Celestial sleuthing

In August 2019, the team pointed the four eight-meter telescopes of ESO's ESPRESSO array simultaneously toward the LBV's former location: nothing. They also gave the VLT's X-shooter instrument a shot a few months later: also nothing.

Still pursuing the missing star, the scientists acquired access to older data for comparison to what they already felt they knew. "The ESO Science Archive Facility enabled us to find and use data of the same object obtained in 2002 and 2009," says Andrea Mehner, an ESO staff member who worked on the study. "The comparison of the 2002 high-resolution UVES spectra with our observations obtained in 2019 with ESO's newest high-resolution spectrograph ESPRESSO was especially revealing, from both an astronomical and an instrumentation point of view."

Examination of this data suggested that the LBV may have indeed been winding up to a grand final sometime after 2011.

Team member Jose Groh, also of Trinity College, says "We may have detected one of the most massive stars of the local Universe going gently into the night. Our discovery would not have been made without using the powerful ESO 8-meter telescopes, their unique instrumentation, and the prompt access to those capabilities following the recent agreement of Ireland to join ESO."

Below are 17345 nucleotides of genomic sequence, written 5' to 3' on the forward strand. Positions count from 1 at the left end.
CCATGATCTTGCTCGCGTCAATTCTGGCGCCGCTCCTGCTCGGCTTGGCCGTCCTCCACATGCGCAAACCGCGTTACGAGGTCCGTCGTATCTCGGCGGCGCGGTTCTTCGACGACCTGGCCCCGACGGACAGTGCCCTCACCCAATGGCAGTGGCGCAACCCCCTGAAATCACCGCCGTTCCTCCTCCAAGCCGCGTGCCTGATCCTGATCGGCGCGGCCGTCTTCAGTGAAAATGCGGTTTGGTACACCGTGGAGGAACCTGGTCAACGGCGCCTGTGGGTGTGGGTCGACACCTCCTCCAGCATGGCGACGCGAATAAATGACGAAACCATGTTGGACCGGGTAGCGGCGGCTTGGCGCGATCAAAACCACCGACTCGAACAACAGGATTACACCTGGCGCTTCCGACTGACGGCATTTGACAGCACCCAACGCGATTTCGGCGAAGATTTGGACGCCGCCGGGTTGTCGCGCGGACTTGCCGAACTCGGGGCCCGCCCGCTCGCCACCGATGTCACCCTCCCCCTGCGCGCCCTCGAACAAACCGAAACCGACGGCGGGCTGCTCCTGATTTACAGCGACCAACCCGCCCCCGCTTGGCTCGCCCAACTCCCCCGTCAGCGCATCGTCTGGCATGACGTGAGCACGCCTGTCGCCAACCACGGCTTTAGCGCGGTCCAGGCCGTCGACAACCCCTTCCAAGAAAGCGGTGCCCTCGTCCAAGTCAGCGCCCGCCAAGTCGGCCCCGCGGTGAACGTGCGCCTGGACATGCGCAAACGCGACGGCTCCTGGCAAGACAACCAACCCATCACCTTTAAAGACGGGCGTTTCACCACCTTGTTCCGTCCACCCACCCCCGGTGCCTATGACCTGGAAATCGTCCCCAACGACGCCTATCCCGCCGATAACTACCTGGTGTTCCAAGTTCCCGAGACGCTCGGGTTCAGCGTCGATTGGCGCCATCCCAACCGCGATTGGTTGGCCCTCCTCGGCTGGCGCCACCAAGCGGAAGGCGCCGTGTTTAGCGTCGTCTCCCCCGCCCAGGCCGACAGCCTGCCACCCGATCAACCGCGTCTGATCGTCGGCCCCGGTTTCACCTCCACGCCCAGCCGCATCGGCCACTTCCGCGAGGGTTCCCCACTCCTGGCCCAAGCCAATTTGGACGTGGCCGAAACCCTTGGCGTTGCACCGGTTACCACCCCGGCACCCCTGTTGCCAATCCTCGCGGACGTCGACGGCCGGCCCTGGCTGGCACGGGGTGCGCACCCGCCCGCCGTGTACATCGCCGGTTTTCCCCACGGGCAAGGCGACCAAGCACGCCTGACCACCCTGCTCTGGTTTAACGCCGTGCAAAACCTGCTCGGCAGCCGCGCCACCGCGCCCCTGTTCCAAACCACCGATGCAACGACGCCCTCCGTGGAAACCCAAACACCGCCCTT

Combining the 2019 data with contemporaneous Hubble Space Telescope (HST) imagery leaves the authors of the reports with the sense that "the LBV was in an eruptive state at least between 2001 and 2011, which then ended, and may have been followed by a collapse into a massive BH without the production of an SN. This scenario is consistent with the available HST and ground-based photometry."


A star collapsing into a black hole without a supernova would be a rare event, and that argues against the idea. The paper also notes that we may simply have missed the star's supernova during the eight-year observation gap.

LBVs are known to be highly unstable, so the star dropping to a state of less luminosity or producing a dust cover would be much more in the realm of expected behavior.

Says the paper: "A combination of a slightly reduced luminosity and a thick dusty shell could result in the star being obscured. While the lack of variability between the 2009 and 2019 near-infrared continuum from our X-shooter spectra eliminates the possibility of formation of hot dust (⪆1500 K), mid-infrared observations are necessary to rule out a slowly expanding cooler dust shell."

The authors of the report are pretty confident the star experienced a dramatic eruption after 2011. Beyond that, though:

"Based on our observations and models, we suggest that PHL 293B hosted an LBV with an eruption that ended sometime after 2011. This could have been followed by
(1) a surviving star or
(2) a collapse of the LBV to a BH [black hole] without the production of a bright SN, but possibly with a weak transient."